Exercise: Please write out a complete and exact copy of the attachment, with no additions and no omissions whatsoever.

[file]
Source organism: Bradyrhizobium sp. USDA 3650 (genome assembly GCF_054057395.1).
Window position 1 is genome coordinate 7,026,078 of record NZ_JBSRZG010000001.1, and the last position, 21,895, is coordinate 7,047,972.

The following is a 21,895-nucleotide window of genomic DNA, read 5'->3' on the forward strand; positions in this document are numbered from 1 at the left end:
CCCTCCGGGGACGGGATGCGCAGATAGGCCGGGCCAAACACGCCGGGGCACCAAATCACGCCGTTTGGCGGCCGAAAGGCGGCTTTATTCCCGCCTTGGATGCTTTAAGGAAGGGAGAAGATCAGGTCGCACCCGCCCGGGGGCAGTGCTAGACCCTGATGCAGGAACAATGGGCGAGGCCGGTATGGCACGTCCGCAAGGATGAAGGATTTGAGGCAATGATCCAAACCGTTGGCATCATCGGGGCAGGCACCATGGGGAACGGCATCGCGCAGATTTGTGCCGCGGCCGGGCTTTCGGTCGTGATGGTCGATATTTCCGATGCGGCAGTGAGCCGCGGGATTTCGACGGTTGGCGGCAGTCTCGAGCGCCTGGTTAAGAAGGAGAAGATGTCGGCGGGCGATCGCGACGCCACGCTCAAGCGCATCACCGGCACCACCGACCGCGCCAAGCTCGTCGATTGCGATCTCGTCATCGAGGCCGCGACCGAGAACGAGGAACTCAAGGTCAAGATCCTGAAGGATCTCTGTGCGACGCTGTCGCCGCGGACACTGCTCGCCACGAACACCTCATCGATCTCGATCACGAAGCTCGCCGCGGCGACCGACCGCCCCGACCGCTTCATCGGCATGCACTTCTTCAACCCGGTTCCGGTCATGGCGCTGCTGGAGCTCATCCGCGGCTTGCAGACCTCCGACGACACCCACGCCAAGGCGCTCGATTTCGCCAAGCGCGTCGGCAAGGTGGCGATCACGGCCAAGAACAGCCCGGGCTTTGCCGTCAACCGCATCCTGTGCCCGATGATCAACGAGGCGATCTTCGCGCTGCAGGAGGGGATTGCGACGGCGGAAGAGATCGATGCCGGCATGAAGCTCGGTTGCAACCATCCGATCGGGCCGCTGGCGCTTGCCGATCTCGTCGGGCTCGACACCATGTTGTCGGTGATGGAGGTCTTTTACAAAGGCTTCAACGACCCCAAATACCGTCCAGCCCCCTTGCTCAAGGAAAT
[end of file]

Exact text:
Source organism: Bradyrhizobium sp. USDA 3650 (genome assembly GCF_054057395.1).
Window position 1 is genome coordinate 7,026,078 of record NZ_JBSRZG010000001.1, and the last position, 21,895, is coordinate 7,047,972.

The following is a 21,895-nucleotide window of genomic DNA, read 5'->3' on the forward strand; positions in this document are numbered from 1 at the left end:
CCCTCCGGGGACGGGATGCGCAGATAGGCCGGGCCAAACACGCCGGGGCACCAAATCACGCCGTTTGGCGGCCGAAAGGCGGCTTTATTCCCGCCTTGGATGCTTTAAGGAAGGGAGAAGATCAGGTCGCACCCGCCCGGGGGCAGTGCTAGACCCTGATGCAGGAACAATGGGCGAGGCCGGTATGGCACGTCCGCAAGGATGAAGGATTTGAGGCAATGATCCAAACCGTTGGCATCATCGGGGCAGGCACCATGGGGAACGGCATCGCGCAGATTTGTGCCGCGGCCGGGCTTTCGGTCGTGATGGTCGATATTTCCGATGCGGCAGTGAGCCGCGGGATTTCGACGGTTGGCGGCAGTCTCGAGCGCCTGGTTAAGAAGGAGAAGATGTCGGCGGGCGATCGCGACGCCACGCTCAAGCGCATCACCGGCACCACCGACCGCGCCAAGCTCGTCGATTGCGATCTCGTCATCGAGGCCGCGACCGAGAACGAGGAACTCAAGGTCAAGATCCTGAAGGATCTCTGTGCGACGCTGTCGCCGCGGACACTGCTCGCCACGAACACCTCATCGATCTCGATCACGAAGCTCGCCGCGGCGACCGACCGCCCCGACCGCTTCATCGGCATGCACTTCTTCAACCCGGTTCCGGTCATGGCGCTGCTGGAGCTCATCCGCGGCTTGCAGACCTCCGACGACACCCACGCCAAGGCGCTCGATTTCGCCAAGCGCGTCGGCAAGGTGGCGATCACGGCCAAGAACAGCCCGGGCTTTGCCGTCAACCGCATCCTGTGCCCGATGATCAACGAGGCGATCTTCGCGCTGCAGGAGGGGATTGCGACGGCGGAAGAGATCGATGCCGGCATGAAGCTCGGTTGCAACCATCCGATCGGGCCGCTGGCGCTTGCCGATCTCGTCGGGCTCGACACCATGTTGTCGGTGATGGAGGTCTTTTACAAAGGCTTCAACGACCCCAAATACCGTCCAGCCCCCTTGCTCAAGGAAAT